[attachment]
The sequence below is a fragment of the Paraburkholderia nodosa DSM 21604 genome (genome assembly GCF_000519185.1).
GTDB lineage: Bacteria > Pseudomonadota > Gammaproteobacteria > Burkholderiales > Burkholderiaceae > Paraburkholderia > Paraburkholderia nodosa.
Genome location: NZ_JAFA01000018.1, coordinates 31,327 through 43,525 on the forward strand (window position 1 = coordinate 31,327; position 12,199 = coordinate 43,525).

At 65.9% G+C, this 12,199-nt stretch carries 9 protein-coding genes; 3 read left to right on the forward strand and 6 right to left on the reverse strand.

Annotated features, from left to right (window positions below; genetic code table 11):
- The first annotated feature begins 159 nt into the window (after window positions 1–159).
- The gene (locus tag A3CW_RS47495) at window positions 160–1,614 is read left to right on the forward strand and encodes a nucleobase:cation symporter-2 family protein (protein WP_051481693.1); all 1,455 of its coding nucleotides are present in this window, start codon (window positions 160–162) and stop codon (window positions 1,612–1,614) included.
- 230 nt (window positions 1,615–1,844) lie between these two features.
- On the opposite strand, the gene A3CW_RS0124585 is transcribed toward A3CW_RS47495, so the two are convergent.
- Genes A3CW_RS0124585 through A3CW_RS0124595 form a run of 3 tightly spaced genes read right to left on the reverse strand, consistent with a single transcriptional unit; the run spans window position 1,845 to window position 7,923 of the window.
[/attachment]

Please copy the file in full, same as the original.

The sequence below is a fragment of the Paraburkholderia nodosa DSM 21604 genome (genome assembly GCF_000519185.1).
GTDB lineage: Bacteria > Pseudomonadota > Gammaproteobacteria > Burkholderiales > Burkholderiaceae > Paraburkholderia > Paraburkholderia nodosa.
Genome location: NZ_JAFA01000018.1, coordinates 31,327 through 43,525 on the forward strand (window position 1 = coordinate 31,327; position 12,199 = coordinate 43,525).

At 65.9% G+C, this 12,199-nt stretch carries 9 protein-coding genes; 3 read left to right on the forward strand and 6 right to left on the reverse strand.

Annotated features, from left to right (window positions below; genetic code table 11):
- The first annotated feature begins 159 nt into the window (after window positions 1–159).
- The gene (locus tag A3CW_RS47495) at window positions 160–1,614 is read left to right on the forward strand and encodes a nucleobase:cation symporter-2 family protein (protein WP_051481693.1); all 1,455 of its coding nucleotides are present in this window, start codon (window positions 160–162) and stop codon (window positions 1,612–1,614) included.
- 230 nt (window positions 1,615–1,844) lie between these two features.
- On the opposite strand, the gene A3CW_RS0124585 is transcribed toward A3CW_RS47495, so the two are convergent.
- Genes A3CW_RS0124585 through A3CW_RS0124595 form a run of 3 tightly spaced genes read right to left on the reverse strand, consistent with a single transcriptional unit; the run spans window position 1,845 to window position 7,923 of the window.